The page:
Offering this matching pair of c. 1870-80s French made gutta percha frames made for the old cabinet card photos of that period. Gutta percha was a very early cartable material of rather mysterious content. I've read it was super-fine sawdust in a suspension of proteins like casein and perhaps other blood products, as well. It was perhaps the world's first "plastic", and was moldable into the fine detail you see here, in a time when hand carved wood was both very popular and also expensive. The thrilling bas relief achieved with moulds was an early industrialized production method and you'll find objects and primarily early photograph cases and frames like these. We've had hand mirrors, desktop items and inkwells, and perpetual calendars, a cigar case or two and even a couple of barometer cases of this material over the years. These two frames, lovely as they are in an inventive 2-tone, are elegant remainders of the Napoleon III decorative era, and they will remain together in the sale.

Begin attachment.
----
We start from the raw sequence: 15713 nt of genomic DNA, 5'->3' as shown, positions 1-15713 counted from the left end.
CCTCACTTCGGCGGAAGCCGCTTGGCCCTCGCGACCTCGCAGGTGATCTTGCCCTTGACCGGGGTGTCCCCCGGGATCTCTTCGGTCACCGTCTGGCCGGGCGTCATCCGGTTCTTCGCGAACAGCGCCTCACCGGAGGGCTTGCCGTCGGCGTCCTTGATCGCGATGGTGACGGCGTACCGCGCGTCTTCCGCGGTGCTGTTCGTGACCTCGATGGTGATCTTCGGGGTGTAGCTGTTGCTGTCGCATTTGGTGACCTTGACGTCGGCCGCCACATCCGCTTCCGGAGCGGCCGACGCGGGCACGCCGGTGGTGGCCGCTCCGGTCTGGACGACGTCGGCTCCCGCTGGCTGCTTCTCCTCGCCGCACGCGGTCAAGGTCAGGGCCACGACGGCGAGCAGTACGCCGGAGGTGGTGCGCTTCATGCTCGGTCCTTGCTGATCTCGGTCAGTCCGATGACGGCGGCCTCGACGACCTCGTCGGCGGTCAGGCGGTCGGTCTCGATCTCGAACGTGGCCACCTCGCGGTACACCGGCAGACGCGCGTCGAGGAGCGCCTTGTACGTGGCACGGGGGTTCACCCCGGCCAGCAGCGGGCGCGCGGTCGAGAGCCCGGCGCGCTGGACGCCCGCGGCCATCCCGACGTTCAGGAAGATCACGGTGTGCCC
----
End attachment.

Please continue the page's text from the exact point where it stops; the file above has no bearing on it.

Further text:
Very good to excellent condition for age and type. While it's amazing to have these without breaks and chips, I will point out that in the casting or some time afterward, there has been a little bowing the the thick cast material and one is slightly more warped than the other. I've had a photo of it on its back so you can see what I mean. In display it really isn't distracting. They display beautifully. But we want you to know it's got some arch to it. Easel backs remain fully intact on both frames and the cover glass is still with each one. The overall measurement of each is 10.5" x 7.75" and a heavy .75" thick. The aperture shows a 5.5" x 3.75" rectangle. The backs are wood with wood easel, all original.